Retired GSU Professor Thomas Gleaton, who founded the Atlanta-based PRIDE Foundation, lunched with Nancy Reagan several times during her visits. He reminisced that in public, she came across as somewhat stilted. But in person she was all graciousness and warmth. She asked him for a hug when they parted, Gleaton said.

“Her husband was an excellent (public) speaker, but she wasn’t,” Gleaton said. “She did better on a one-to-one basis than she did in front of large audiences.”

A more harrowing event unfolded in Georgia after one of the conferences, as the First Lady and 15 others prepared to depart from Fulton County Airport for Washington D.C. in an Air Force C-9. While preparing for takeoff, the plane slipped, jostling the passengers.

“She was visibly shaken,” her then-press secretary, Elaine Crispen, told reporters at the time. “And her first comment was, ‘Is everyone all right?’”

Her anti-drug advocacy got results, according to Gleaton, who retired in 1992. She brought the first ladies of 16 other countries, including Turkey, Bermuda and Portugal, to the PRIDE conferences. And with them, an international spotlight.

Before the end of her husband’s terms in office, hundreds of millions of dollars had been poured into drug education for schoolchildren. Drug prevention programs were set up in nearly every school in the nation. And reports of recent illicit drug use within the past 30 days among high school seniors went from 37 to 21 percent, according to funded by the National Institute of Drug Abuse.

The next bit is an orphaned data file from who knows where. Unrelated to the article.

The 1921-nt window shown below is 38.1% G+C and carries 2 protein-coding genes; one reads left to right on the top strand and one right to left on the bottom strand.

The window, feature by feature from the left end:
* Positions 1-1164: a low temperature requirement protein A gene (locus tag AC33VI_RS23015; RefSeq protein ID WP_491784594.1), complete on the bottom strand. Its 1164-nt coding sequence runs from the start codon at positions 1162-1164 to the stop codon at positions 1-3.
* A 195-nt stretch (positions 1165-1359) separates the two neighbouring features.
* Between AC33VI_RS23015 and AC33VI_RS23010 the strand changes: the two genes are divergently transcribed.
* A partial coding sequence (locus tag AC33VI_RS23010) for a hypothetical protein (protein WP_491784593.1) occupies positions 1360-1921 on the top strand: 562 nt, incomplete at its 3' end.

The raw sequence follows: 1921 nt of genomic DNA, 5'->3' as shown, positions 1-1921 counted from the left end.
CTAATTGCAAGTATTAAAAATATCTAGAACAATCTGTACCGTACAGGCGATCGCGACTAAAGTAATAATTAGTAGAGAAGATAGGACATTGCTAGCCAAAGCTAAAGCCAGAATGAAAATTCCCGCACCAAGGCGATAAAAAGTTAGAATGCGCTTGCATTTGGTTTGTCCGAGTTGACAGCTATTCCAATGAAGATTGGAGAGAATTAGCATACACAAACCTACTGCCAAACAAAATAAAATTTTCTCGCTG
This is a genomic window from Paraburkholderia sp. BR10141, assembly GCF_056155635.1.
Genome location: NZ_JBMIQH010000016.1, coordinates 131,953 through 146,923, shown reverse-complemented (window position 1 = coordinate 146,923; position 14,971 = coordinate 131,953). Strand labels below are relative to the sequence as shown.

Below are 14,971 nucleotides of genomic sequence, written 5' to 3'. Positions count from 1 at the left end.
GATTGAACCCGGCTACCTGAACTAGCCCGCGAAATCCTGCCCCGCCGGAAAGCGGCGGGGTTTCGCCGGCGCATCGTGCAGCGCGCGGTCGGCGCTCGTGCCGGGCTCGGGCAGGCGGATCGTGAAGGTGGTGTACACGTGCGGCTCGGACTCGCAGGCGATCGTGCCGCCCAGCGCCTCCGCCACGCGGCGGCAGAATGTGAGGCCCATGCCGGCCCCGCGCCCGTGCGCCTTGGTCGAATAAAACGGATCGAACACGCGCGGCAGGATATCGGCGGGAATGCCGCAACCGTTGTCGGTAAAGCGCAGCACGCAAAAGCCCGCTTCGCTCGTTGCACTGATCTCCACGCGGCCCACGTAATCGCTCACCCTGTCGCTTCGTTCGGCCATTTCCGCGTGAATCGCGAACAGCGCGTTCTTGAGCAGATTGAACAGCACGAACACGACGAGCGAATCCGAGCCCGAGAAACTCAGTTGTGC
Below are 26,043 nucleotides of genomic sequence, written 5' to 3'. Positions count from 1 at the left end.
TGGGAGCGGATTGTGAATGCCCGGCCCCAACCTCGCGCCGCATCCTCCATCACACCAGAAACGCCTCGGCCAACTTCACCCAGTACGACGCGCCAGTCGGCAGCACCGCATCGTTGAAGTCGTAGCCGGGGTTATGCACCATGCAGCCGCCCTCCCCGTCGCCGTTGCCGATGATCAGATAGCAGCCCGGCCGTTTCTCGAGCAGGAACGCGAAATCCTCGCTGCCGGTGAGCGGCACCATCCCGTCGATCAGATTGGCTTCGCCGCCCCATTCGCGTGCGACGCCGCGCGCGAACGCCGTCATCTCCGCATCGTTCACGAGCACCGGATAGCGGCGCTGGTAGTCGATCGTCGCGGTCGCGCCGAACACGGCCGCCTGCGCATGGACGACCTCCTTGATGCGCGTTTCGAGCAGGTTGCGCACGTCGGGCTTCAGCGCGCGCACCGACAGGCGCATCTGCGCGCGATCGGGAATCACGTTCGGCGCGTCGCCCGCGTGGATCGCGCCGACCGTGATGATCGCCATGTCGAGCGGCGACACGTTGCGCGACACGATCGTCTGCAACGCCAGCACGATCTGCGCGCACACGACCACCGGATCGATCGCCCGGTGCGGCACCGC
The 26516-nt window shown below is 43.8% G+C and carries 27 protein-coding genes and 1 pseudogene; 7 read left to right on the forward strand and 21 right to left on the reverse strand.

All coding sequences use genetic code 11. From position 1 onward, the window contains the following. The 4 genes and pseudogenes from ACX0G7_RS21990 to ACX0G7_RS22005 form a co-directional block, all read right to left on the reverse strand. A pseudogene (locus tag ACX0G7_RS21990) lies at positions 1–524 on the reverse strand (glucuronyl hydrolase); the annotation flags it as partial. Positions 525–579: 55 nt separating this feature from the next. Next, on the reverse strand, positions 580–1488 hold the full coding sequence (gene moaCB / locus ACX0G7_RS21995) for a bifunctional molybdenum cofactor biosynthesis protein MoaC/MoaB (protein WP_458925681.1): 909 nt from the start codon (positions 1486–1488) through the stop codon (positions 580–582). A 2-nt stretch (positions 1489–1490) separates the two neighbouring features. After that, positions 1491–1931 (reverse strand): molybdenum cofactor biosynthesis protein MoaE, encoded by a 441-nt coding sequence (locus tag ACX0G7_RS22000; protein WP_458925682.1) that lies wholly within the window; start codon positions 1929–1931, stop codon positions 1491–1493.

Nancy Reagan had “an awful lot” to do with that, said Gleaton.

“Without the White House and the presidency coming on board, we would not have been nearly so successful,” he said.

She waged quieter battles, too. She leveraged her influence on her husband to urge him to finally break his long silence on the AIDS crisis. She nudged him to accept responsibility for the Iran-Contra arms-for-hostages affair. And she buttressed advisers pushing Reagan to thaw relations with Soviet leader Mikhail Gorbachev, over the objections of the administration’s “evil empire” hawks.

After her husband left office and disclosed that he had Alzheimer’s disease, Reagan scaled back public appearances and served as his full-time caregiver. After his death in 2004, she tended to his legacy through his presidential library in Simi Valley, California. She also championed Alzheimer’s patients, raising millions of dollars for research and breaking with fellow conservative Republicans to advocate for stem cell research.

He was the center of her life for the 52 years of their marriage. “When I say my life began with Ronnie, well, it’s true. It did. I can’t imagine life without him,” she told Vanity Fair some years before his death.

The couple’s mutual devotion over 52 years of marriage was legendary. They were forever holding hands. She watched his political speeches with a look of such steady adoration it was dubbed “the gaze.” He called her “Mommy” and penned a lifetime of gushing love notes. She saved these letters, published them as a book, and found them a comfort when he could no longer remember her.

Nancy Reagan was born Anne Frances Robbins on July 6, 1921, in New York City, the daughter of a stage actress and a salesman who divorced when she was 7. Her circumstances were unstable until her mother married Loyal Davis, a well-to-do Chicago doctor. He adopted Nancy when she was 14.

A 1943 graduate of Smith College, she became a moderately successful actress who appeared in about a dozen movies during the 1940s and 1950s. The 5-foot-4, doe-eyed brunette was cast mostly as loyal housewives and mothers.

She met Ronald Reagan when he was head of the Screen Actors Guild and sought his help in straightening out an error that had led to her name being included on a list of Communist sympathizers. They were married in 1952 and had two children, Patti and Ron, born in 1952 and 1958, respectively.

For many years, Nancy Reagan had difficult relationships with her children and stepchildren, Maureen and Michael, who were her husband’s children with his first wife, Jane Wyman. She eventually reconciled with her children.

* Los Angeles Times and Associated Press contributed to this article.